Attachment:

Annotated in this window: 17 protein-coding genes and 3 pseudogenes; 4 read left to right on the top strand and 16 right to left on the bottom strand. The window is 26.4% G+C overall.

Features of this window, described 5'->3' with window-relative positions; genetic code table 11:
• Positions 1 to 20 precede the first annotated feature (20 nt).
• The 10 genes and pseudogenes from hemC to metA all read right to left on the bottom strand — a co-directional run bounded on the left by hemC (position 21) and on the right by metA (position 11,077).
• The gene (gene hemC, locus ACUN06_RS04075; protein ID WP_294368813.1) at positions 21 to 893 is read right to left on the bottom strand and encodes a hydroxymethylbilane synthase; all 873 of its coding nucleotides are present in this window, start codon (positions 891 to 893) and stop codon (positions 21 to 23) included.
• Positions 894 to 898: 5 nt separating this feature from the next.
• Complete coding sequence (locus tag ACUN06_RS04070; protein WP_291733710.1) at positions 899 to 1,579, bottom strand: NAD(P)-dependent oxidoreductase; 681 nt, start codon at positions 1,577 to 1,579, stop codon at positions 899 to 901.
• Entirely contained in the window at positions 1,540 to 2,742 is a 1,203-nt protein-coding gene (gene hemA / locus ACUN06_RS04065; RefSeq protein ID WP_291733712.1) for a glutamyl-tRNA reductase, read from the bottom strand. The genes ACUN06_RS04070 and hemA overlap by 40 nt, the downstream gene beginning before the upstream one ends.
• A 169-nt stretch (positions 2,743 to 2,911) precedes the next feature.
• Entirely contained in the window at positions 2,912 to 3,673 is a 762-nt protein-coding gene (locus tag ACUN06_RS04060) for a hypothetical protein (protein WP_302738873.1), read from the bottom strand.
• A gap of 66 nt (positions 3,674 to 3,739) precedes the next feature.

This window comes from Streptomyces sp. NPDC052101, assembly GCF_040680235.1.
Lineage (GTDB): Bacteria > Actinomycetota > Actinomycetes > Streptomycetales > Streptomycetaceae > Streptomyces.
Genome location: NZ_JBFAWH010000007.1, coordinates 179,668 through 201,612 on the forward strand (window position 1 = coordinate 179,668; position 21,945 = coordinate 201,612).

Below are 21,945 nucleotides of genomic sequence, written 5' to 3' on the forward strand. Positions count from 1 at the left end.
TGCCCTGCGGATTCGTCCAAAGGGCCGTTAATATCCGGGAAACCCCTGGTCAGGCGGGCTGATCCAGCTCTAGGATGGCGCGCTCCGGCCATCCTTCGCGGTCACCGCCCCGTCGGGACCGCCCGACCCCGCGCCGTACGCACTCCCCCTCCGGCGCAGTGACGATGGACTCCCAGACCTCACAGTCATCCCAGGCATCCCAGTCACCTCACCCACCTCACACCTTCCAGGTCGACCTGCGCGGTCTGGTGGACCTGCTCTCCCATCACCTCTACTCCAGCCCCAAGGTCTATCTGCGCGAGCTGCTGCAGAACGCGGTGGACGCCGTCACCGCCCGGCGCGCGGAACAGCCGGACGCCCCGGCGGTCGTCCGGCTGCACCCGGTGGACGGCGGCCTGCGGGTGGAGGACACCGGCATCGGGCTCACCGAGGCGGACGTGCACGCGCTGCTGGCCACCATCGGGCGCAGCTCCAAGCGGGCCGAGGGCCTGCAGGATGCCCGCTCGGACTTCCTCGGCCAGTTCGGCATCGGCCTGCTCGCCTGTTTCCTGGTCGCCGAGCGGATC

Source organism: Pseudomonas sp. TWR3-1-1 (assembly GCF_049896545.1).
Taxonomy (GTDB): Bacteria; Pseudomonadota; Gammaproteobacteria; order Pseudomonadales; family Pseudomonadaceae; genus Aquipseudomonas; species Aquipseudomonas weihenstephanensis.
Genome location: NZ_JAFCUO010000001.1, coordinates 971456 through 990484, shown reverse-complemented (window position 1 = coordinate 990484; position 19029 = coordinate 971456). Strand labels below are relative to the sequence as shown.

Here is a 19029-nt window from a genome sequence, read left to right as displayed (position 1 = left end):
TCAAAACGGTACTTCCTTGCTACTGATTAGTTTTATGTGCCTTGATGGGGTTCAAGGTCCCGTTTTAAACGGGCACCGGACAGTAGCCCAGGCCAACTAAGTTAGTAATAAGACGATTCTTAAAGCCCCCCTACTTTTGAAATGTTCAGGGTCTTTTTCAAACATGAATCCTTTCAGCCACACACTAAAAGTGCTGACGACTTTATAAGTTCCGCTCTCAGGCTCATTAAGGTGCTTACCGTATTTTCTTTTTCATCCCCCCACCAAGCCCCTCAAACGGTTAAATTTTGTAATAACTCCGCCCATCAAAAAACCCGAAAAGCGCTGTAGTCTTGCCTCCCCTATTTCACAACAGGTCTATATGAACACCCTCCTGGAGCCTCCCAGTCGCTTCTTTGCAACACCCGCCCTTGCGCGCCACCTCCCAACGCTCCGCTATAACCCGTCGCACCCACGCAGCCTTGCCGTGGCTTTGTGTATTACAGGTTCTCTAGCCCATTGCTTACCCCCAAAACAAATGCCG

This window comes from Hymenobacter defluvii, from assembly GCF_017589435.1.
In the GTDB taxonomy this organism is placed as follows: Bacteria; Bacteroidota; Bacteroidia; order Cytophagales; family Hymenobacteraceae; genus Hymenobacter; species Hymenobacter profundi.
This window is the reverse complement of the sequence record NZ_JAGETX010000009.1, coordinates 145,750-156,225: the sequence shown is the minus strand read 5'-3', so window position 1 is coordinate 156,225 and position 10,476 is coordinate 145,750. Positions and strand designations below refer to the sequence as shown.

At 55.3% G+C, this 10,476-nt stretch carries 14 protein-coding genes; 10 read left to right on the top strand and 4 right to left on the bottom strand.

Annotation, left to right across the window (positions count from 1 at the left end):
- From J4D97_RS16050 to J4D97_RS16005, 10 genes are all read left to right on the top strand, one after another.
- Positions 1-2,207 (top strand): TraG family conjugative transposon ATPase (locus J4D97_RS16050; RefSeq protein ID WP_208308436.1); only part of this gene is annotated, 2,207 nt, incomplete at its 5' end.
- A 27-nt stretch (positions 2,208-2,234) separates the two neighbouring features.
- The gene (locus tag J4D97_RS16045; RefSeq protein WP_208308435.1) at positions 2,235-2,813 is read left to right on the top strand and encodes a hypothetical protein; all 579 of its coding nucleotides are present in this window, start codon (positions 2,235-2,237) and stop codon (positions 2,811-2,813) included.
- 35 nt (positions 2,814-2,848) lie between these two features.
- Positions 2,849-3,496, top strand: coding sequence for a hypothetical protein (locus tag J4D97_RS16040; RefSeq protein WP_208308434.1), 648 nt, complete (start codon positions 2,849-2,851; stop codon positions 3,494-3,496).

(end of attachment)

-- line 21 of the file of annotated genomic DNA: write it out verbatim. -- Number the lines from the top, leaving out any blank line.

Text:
TCAAAACGGTACTTCCTTGCTACTGATTAGTTTTATGTGCCTTGATGGGGTTCAAGGTCCCGTTTTAAACGGGCACCGGACAGTAGCCCAGGCCAACTAAGTTAGTAATAAGACGATTCTTAAAGCCCCCCTACTTTTGAAATGTTCAGGGTCTTTTTCAAACATGAATCCTTTCAGCCACACACTAAAAGTGCTGACGACTTTATAAGTTCCGCTCTCAGGCTCATTAAGGTGCTTACCGTATTTTCTTTTTCATCCCCCCACCAAGCCCCTCAAACGGTTAAATTTTGTAATAACTCCGCCCATCAAAAAACCCGAAAAGCGCTGTAGTCTTGCCTCCCCTATTTCACAACAGGTCTATATGAACACCCTCCTGGAGCCTCCCAGTCGCTTCTTTGCAACACCCGCCCTTGCGCGCCACCTCCCAACGCTCCGCTATAACCCGTCGCACCCACGCAGCCTTGCCGTGGCTTTGTGTATTACAGGTTCTCTAGCCCATTGCTTACCCCCAAAACAAATGCCG